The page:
The Island community raised more than $450,000 for Martha’s Vineyard Community Services at the Art Buchwald Possible Dreams Auction Sunday night, an amount expected to increase still by the end of the week. The total surpasses last year’s amount by at least $50,000.

“The event was such a success and the agency is really thrilled,” said Nell Coogan, director of development and community relations. The 35th annual auction, which took place in a tent on the grounds of the Winnetu Oceanside Resort in Katama, is a feat of generosity and cooperation among Island residents, visitors, local companies and nonprofit partners who donate their time, money, products and services to help bolster social services, filling gaps left by recent reductions in public funding.

Norman and Normal Bridwell, at left. — Peter Simon

Throughout the evening, the seats filled up with more than 500 Islanders and visitors looking for a good time and an opportunity to give. The live auction, the event’s centerpiece, raised about $213,000. The balance came from a silent auction, ticket fees and various donations. 

This year Cambridge native comedian Jimmy Tingle took the gavel to officiate an event long associated with humorist Art Buchwald, who served as Possible Dreams auctioneer for more than 25 years.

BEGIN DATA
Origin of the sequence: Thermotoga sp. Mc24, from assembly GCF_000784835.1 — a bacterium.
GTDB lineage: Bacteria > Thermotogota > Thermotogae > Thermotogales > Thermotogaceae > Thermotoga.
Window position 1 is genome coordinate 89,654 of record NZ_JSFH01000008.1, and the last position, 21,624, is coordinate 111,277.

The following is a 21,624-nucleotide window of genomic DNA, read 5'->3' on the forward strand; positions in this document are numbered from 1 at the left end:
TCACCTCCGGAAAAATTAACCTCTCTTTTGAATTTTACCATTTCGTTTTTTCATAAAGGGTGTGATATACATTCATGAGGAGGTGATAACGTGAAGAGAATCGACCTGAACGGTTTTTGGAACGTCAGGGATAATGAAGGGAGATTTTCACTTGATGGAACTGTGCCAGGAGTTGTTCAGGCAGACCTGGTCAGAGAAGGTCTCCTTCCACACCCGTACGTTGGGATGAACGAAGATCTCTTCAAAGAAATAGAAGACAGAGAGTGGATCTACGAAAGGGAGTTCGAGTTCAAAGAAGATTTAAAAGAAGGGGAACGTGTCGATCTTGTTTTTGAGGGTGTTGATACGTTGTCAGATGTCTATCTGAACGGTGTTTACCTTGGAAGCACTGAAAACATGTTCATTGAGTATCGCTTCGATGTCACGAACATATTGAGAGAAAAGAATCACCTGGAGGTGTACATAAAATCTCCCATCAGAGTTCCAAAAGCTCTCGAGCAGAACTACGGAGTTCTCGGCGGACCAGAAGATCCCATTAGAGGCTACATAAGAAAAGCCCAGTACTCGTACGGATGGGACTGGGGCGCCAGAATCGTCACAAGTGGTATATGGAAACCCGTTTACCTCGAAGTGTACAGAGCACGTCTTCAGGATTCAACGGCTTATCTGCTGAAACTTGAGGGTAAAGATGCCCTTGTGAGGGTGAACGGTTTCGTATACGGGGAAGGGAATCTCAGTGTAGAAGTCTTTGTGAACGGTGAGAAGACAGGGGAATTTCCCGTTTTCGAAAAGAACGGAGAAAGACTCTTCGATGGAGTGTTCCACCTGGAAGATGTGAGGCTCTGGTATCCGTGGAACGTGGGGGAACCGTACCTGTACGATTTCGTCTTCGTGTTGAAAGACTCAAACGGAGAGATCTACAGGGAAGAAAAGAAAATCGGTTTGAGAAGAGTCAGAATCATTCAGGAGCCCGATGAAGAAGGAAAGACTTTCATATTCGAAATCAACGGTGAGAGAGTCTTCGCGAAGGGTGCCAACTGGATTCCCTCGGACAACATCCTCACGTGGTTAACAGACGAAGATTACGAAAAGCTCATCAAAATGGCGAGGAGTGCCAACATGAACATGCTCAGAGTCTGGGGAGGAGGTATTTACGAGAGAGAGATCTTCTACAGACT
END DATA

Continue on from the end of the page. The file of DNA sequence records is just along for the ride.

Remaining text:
Mr. Tingle conducted the auction with great enthusiasm, making humor out of blunders, laughing at himself when the audience corrected his bid increments and pronunciation, and praising bidders using biblical allusions. But he always brought it home to the beneficiaries of the evening’s generosity.

“We are raising a lot of money for people who really need it,” Mr. Tingle reminded the audience. “I don’t want that to get away from us.” The organization has served the needs of the Island’s most vulnerable since 1961.

Peter Simon

To encourage generosity, Mr. Tingle read a humorous list of 10 reasons why the auction had to meet its fund-raising goals.

He threatened the audience with a Walmart, which Edgartown would be forced to accept to increase the towns’ tax base. The children would have to work as greeters at the superstore, instead of benefitting from Community Services, he joked. Worse, Martha’s Vineyard would have to borrow money from Nantucket, he said, inspiring genuine groans from the audience.

The auction usually accounts for 10 per cent of Community Services’ budget. “State and local funding shrinks every year to programs,” especially for outpatient care, said Community Services executive director Juliette Fay. “[The auction] gives an opportunity for the Island to come together to support folks,” she added.

The Head Start preschool program lost $20,000 of federal funding this past year, causing the organization to scale back its enrollment capabilities and the duration of the programming. “The government asks us to do all the services we’ve done with less money than we’d received in the past,” Ms. Milne said. In the future, community services hopes to expand programming for the elderly, a growing segment of the Island population. The nonprofit also plans to provide more support to the Island’s struggling youth. “More and more we are seeing adolescents and kids in crisis, so our service offerings there need to expand to support them,” she said. Substance abuse also continues to be a major issue on the Vineyard, she said.